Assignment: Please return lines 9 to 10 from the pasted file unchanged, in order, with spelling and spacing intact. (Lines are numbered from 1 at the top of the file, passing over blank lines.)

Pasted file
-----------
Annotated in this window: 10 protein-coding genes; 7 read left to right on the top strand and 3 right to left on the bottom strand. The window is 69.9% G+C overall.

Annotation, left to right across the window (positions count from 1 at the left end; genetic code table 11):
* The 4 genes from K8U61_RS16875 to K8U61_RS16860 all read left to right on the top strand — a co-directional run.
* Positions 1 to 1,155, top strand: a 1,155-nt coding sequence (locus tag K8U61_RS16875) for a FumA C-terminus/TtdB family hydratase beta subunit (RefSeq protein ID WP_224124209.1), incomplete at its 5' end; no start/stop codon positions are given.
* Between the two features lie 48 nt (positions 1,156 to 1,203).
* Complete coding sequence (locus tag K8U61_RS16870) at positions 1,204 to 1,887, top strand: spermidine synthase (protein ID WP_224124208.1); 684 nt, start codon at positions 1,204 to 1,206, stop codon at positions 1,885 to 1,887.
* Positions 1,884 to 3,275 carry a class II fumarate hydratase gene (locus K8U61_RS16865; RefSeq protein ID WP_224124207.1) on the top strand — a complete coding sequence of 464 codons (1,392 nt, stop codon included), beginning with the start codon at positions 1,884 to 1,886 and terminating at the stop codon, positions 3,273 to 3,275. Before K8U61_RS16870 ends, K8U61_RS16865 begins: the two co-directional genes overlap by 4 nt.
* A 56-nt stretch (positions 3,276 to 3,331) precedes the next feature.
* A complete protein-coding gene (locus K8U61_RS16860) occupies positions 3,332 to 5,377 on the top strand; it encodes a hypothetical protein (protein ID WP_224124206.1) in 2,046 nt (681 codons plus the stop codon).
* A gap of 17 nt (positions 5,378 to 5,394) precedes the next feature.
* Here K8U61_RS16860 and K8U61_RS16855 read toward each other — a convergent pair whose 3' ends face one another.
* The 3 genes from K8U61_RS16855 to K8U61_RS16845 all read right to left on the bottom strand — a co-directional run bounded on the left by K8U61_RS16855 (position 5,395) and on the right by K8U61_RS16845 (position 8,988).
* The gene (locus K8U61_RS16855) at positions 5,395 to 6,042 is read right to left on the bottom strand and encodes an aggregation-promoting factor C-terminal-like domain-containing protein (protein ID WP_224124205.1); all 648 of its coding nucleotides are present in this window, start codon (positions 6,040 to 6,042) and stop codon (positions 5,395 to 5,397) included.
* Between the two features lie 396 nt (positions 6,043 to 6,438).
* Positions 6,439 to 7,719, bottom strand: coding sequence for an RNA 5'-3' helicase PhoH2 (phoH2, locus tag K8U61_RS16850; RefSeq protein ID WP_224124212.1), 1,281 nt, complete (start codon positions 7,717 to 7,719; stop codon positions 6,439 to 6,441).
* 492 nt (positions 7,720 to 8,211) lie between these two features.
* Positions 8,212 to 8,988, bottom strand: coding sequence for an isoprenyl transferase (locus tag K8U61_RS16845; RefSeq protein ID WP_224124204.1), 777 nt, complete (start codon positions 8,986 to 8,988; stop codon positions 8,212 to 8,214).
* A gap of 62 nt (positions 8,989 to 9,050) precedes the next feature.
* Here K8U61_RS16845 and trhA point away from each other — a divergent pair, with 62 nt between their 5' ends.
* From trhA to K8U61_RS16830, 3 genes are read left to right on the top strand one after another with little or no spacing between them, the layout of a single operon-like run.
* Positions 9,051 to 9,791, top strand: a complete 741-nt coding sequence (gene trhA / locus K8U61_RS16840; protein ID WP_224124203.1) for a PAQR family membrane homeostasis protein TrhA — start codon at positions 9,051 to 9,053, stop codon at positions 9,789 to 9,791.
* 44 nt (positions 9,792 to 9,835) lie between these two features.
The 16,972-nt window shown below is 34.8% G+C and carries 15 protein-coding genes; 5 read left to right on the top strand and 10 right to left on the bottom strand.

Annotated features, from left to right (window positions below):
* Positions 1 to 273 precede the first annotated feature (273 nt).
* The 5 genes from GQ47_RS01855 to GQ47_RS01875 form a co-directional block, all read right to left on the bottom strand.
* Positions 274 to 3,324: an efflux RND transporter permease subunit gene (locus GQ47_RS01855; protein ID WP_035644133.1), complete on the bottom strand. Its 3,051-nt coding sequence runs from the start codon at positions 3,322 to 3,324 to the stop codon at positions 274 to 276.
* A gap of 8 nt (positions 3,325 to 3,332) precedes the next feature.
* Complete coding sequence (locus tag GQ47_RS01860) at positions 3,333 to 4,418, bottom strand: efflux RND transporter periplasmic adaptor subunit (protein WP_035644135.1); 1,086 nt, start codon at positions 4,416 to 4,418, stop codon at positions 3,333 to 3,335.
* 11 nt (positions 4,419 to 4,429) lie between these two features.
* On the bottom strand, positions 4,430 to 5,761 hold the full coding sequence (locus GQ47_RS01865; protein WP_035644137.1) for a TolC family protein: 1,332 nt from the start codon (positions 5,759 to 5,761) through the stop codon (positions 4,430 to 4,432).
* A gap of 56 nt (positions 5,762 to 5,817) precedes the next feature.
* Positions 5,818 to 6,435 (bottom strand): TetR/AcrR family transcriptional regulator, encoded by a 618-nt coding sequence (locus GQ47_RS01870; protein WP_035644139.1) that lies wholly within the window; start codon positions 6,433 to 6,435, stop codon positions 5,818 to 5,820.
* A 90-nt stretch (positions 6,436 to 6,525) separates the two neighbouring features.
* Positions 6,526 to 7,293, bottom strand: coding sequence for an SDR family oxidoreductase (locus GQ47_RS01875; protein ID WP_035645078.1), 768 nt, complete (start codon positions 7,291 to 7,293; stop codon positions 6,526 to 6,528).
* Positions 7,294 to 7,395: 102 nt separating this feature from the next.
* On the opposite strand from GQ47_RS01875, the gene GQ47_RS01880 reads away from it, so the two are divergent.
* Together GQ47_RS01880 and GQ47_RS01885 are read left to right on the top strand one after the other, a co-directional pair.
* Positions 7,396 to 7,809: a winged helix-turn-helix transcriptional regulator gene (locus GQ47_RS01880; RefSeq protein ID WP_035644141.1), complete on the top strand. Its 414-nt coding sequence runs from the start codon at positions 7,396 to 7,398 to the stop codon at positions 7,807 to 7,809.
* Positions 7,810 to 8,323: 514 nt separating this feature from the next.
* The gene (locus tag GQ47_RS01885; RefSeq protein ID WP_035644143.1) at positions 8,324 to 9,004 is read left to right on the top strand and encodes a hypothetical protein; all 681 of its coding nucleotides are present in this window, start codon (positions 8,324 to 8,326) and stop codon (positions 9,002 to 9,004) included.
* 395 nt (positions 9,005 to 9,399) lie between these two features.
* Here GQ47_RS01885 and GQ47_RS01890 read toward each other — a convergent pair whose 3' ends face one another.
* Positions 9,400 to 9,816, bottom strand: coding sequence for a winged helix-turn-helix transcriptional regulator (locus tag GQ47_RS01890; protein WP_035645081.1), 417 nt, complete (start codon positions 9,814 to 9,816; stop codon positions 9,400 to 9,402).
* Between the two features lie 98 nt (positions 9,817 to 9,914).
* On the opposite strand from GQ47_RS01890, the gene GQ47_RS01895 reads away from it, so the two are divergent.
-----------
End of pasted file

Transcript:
* A complete protein-coding gene (locus K8U61_RS16860) occupies positions 3,332 to 5,377 on the top strand; it encodes a hypothetical protein (protein ID WP_224124206.1) in 2,046 nt (681 codons plus the stop codon).
* A gap of 17 nt (positions 5,378 to 5,394) precedes the next feature.